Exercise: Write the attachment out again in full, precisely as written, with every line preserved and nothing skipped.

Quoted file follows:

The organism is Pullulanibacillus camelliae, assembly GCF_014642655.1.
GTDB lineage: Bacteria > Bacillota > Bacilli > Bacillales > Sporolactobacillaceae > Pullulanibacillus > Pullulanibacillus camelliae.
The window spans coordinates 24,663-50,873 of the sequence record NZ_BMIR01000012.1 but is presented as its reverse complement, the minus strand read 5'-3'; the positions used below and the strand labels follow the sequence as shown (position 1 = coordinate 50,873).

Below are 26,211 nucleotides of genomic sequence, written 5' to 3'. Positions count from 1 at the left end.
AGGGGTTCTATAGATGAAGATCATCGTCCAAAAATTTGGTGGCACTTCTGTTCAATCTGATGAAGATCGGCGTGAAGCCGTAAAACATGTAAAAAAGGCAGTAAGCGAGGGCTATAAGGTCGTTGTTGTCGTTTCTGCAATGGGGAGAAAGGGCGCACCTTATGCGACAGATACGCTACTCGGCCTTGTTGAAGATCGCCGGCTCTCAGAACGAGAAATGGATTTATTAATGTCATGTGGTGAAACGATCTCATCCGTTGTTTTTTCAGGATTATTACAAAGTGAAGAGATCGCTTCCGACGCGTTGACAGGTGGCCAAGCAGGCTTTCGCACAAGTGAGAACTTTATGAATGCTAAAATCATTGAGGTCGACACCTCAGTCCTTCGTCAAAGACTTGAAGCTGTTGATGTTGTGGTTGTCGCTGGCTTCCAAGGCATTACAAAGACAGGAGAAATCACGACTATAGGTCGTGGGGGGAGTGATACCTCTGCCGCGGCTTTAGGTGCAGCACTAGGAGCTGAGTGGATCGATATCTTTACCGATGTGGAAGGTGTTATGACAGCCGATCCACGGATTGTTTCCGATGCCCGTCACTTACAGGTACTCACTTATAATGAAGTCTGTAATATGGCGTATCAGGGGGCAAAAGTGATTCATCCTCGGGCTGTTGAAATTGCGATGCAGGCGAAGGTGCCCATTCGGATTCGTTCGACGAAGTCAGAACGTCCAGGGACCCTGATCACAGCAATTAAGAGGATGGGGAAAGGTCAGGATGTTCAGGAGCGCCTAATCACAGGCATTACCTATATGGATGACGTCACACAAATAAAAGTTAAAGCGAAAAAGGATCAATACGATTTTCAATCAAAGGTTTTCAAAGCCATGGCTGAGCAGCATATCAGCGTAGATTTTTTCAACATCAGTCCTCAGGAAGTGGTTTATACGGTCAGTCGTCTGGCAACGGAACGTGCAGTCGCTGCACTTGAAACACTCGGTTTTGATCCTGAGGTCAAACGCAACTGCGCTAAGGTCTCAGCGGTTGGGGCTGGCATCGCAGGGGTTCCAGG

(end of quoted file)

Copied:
The organism is Pullulanibacillus camelliae, assembly GCF_014642655.1.
GTDB lineage: Bacteria > Bacillota > Bacilli > Bacillales > Sporolactobacillaceae > Pullulanibacillus > Pullulanibacillus camelliae.
The window spans coordinates 24,663-50,873 of the sequence record NZ_BMIR01000012.1 but is presented as its reverse complement, the minus strand read 5'-3'; the positions used below and the strand labels follow the sequence as shown (position 1 = coordinate 50,873).

Below are 26,211 nucleotides of genomic sequence, written 5' to 3'. Positions count from 1 at the left end.
AGGGGTTCTATAGATGAAGATCATCGTCCAAAAATTTGGTGGCACTTCTGTTCAATCTGATGAAGATCGGCGTGAAGCCGTAAAACATGTAAAAAAGGCAGTAAGCGAGGGCTATAAGGTCGTTGTTGTCGTTTCTGCAATGGGGAGAAAGGGCGCACCTTATGCGACAGATACGCTACTCGGCCTTGTTGAAGATCGCCGGCTCTCAGAACGAGAAATGGATTTATTAATGTCATGTGGTGAAACGATCTCATCCGTTGTTTTTTCAGGATTATTACAAAGTGAAGAGATCGCTTCCGACGCGTTGACAGGTGGCCAAGCAGGCTTTCGCACAAGTGAGAACTTTATGAATGCTAAAATCATTGAGGTCGACACCTCAGTCCTTCGTCAAAGACTTGAAGCTGTTGATGTTGTGGTTGTCGCTGGCTTCCAAGGCATTACAAAGACAGGAGAAATCACGACTATAGGTCGTGGGGGGAGTGATACCTCTGCCGCGGCTTTAGGTGCAGCACTAGGAGCTGAGTGGATCGATATCTTTACCGATGTGGAAGGTGTTATGACAGCCGATCCACGGATTGTTTCCGATGCCCGTCACTTACAGGTACTCACTTATAATGAAGTCTGTAATATGGCGTATCAGGGGGCAAAAGTGATTCATCCTCGGGCTGTTGAAATTGCGATGCAGGCGAAGGTGCCCATTCGGATTCGTTCGACGAAGTCAGAACGTCCAGGGACCCTGATCACAGCAATTAAGAGGATGGGGAAAGGTCAGGATGTTCAGGAGCGCCTAATCACAGGCATTACCTATATGGATGACGTCACACAAATAAAAGTTAAAGCGAAAAAGGATCAATACGATTTTCAATCAAAGGTTTTCAAAGCCATGGCTGAGCAGCATATCAGCGTAGATTTTTTCAACATCAGTCCTCAGGAAGTGGTTTATACGGTCAGTCGTCTGGCAACGGAACGTGCAGTCGCTGCACTTGAAACACTCGGTTTTGATCCTGAGGTCAAACGCAACTGCGCTAAGGTCTCAGCGGTTGGGGCTGGCATCGCAGGGGTTCCAGG